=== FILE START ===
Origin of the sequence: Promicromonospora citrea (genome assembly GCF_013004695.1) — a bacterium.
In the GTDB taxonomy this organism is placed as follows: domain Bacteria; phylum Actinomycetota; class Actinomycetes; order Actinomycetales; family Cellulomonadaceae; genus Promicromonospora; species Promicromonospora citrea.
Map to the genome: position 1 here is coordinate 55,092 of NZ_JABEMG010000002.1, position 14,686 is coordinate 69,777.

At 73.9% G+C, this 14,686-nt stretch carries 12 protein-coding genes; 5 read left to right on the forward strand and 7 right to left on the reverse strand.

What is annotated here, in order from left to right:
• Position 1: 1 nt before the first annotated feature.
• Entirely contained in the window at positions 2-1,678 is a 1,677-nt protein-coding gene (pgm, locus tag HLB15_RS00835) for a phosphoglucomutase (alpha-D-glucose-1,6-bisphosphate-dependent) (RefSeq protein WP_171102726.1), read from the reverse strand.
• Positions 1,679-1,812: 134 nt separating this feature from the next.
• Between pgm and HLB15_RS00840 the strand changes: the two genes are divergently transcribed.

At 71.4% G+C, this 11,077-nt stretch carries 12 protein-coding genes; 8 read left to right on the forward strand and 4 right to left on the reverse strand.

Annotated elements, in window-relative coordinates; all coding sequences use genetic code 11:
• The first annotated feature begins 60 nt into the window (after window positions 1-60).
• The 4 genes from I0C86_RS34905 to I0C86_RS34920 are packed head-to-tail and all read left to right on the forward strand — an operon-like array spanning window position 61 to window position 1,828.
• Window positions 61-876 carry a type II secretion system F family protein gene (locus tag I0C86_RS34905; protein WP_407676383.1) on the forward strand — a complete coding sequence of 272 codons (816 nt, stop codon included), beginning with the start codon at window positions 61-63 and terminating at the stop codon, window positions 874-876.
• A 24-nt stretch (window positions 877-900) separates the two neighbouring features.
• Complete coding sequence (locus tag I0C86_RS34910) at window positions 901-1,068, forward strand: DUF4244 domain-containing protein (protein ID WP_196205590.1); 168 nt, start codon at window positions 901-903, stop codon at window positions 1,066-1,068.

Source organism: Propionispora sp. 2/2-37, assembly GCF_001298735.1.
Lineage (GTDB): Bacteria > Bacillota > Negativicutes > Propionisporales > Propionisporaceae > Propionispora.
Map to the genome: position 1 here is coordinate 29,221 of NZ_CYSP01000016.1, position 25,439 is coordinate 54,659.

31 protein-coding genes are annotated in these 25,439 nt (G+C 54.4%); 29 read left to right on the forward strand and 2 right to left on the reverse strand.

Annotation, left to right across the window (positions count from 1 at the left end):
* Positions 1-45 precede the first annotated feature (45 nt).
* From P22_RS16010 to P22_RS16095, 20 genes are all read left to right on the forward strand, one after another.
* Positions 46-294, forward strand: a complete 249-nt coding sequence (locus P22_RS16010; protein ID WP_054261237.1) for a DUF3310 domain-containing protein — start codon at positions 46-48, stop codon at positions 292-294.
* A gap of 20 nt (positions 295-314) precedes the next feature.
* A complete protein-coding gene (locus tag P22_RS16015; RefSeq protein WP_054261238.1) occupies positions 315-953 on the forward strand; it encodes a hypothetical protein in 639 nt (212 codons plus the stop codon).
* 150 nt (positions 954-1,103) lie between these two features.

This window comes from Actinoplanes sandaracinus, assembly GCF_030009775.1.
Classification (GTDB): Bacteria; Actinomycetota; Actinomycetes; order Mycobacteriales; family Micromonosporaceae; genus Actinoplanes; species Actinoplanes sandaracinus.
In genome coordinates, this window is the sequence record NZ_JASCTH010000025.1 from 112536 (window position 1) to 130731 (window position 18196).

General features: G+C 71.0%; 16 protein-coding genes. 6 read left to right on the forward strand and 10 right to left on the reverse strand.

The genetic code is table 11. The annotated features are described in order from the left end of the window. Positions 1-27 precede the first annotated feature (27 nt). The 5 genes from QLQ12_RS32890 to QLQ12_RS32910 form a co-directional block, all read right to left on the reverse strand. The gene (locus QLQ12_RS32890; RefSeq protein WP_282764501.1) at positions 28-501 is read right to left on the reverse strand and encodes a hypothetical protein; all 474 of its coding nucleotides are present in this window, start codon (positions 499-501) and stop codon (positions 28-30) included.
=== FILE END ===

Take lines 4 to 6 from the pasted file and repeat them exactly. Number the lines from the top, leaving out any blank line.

At 73.9% G+C, this 14,686-nt stretch carries 12 protein-coding genes; 5 read left to right on the forward strand and 7 right to left on the reverse strand.

What is annotated here, in order from left to right:
• Position 1: 1 nt before the first annotated feature.